What You Need to Know About Sleep Apnea
In honor of Better Sleep Month, we'd like to help you better understand one of the most common sleep disorders - sleep apnea. From defining the disease to the diagnosis and treatment, the professionals at Greene County Medical Center are here for you.
What is Sleep Apnea?
Sleep apnea is a result of muscle relaxation in the back of the throat. When these muscles relax, the airway narrows, potentially causing the throat to close while sleeping. When the brain realizes that breathing has ceased, it sends signals to rouse you from sleep to reopen your airway. This routine results in choking, snorting and gasping for air throughout sleep. Because of this constant interruption during the night, individuals tend to feel drowsy during their awake hours.
What Causes Sleep Apnea?
Sleep apnea results from a variety of contributing factors. The following risk factors can increase your chance of having sleep apnea.
- Genetics: Some individuals have a naturally smaller airway that can cause sleep apnea. A family history of sleep apnea is also a contributing factor.
- Age: Generally, sleep apnea is more prevalent in older adults.
- Sex: Men are twice as likely to develop sleep apnea as women. However, weight can lead women to higher chances of sleep apnea.
- Weight: As previously stated, weight can cause a higher risk of developing sleep apnea. Fatty deposits located in and around the throat can inhibit breathing.
- Smoking: Smoking causes an increase in inflammation in the airways, making it difficult to breathe. Quitting smoking dramatically decreases your risk of sleep apnea.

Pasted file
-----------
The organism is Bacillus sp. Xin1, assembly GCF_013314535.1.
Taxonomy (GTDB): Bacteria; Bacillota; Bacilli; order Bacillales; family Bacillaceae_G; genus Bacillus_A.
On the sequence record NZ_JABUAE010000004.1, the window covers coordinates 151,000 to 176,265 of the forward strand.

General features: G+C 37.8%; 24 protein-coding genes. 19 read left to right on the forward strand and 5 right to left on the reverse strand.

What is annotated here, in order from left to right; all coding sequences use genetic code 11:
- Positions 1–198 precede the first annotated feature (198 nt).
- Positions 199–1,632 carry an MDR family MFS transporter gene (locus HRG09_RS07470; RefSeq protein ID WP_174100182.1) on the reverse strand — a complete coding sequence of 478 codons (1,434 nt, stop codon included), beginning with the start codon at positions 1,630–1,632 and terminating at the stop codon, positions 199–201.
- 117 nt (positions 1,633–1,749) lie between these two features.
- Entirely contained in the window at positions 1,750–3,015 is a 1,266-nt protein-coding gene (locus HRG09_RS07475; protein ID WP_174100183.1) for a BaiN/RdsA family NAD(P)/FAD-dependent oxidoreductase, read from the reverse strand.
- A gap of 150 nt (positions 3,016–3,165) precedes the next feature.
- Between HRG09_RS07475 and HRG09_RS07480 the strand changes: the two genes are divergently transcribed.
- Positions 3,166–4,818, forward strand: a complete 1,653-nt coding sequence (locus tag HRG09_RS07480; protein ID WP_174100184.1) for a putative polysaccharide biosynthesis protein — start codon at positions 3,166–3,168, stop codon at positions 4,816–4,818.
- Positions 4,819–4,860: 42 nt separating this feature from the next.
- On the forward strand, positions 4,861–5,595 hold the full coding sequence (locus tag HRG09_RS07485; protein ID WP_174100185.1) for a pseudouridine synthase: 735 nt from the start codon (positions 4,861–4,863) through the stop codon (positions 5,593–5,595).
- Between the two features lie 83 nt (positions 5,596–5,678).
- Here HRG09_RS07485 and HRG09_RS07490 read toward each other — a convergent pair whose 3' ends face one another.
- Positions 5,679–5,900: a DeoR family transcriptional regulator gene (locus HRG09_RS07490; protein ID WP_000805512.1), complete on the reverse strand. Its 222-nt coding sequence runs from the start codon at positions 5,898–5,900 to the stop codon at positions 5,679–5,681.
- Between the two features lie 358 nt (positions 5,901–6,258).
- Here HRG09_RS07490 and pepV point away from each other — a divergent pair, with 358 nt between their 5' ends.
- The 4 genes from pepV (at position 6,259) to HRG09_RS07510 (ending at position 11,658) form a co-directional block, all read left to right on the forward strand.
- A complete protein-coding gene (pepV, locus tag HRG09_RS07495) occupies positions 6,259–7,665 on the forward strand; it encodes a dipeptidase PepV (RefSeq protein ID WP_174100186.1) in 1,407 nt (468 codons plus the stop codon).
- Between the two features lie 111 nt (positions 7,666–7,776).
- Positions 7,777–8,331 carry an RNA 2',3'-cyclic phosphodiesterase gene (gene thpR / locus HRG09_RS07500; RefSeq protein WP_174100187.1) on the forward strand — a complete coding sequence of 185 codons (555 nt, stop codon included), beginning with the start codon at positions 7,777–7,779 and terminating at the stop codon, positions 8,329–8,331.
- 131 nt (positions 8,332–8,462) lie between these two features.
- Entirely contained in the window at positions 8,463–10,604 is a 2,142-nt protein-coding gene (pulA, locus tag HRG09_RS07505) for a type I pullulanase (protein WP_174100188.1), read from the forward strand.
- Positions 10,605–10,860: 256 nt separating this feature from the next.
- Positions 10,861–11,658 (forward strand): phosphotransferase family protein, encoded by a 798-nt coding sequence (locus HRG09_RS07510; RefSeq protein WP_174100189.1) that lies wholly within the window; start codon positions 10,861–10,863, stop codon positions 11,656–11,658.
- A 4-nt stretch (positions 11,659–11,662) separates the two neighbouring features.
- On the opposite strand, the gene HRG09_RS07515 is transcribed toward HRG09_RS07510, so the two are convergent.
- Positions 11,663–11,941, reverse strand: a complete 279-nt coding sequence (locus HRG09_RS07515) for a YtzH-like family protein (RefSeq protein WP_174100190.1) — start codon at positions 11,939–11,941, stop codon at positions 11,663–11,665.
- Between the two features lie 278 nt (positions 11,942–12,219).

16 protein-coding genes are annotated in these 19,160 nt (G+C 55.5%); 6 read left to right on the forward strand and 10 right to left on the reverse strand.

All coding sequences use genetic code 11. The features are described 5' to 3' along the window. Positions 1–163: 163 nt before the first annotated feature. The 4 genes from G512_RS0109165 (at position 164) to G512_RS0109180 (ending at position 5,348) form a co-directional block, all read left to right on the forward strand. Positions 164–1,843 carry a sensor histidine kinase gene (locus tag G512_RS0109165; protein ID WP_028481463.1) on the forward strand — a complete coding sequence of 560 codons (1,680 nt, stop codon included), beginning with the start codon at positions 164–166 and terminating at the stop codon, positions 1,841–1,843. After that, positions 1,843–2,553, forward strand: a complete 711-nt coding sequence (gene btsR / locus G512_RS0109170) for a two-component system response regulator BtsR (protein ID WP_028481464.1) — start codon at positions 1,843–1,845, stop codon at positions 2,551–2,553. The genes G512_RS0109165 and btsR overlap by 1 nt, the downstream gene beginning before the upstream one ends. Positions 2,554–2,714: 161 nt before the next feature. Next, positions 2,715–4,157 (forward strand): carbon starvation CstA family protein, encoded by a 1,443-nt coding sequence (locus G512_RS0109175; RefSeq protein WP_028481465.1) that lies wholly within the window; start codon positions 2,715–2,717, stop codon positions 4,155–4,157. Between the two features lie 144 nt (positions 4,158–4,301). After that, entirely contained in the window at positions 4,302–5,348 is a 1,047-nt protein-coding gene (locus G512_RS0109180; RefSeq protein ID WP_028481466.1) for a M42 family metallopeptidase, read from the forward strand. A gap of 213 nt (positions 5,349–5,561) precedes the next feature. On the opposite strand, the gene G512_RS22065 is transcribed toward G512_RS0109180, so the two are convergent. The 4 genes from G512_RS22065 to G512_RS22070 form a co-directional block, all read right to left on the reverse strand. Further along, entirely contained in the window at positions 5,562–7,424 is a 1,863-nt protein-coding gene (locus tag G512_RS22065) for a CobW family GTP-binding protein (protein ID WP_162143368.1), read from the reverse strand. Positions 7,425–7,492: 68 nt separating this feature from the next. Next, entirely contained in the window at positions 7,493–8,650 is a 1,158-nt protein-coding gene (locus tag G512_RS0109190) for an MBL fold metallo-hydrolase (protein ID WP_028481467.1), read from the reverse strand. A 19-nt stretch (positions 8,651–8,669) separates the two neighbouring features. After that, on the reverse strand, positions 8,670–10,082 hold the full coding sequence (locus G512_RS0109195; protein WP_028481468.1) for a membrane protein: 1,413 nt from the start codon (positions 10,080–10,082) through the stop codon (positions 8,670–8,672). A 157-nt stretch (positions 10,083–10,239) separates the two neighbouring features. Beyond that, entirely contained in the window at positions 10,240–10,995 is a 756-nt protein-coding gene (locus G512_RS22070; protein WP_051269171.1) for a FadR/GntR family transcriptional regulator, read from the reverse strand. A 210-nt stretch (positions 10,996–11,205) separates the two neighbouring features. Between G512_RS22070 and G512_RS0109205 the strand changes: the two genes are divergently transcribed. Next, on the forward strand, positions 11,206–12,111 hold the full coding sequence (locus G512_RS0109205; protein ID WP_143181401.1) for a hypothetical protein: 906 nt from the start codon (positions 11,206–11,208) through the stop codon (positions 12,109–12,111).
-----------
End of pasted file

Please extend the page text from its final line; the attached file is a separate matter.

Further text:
- Medications or Alcohol: These can cause the muscles to relax in your throat, which can lead to sleep apnea.
Symptoms and Treatment of Sleep Apnea
Patients with sleep apnea are likely to exhibit abnormal sleeping habits, causing daytime fatigue and exhaustion. For treatment from Dr. James Meyer and our respiratory therapy staff, schedule an appointment today.
"Obstructive Sleep Apnea is a syndrome characterized by snoring and repetitive closure of the upper airway, resulting in decreased airflow while sleeping. It results in excessive daytime sleepiness, fatigue and puts patients at risk of developing many disorders, including high blood pressure, diabetes, heart problems, strokes and dementia," states Dr. James Meyer, a UnityPoint Clinic pulmonologist/sleep specialist. "The diagnosis is generally made in the sleep lab, showing apneas (cessation in airflow) and hypoxemia (low oxygen levels)."
If you're suffering from sleep apnea, reach out to the experts at Greene County Medical Center. We're here to care for you.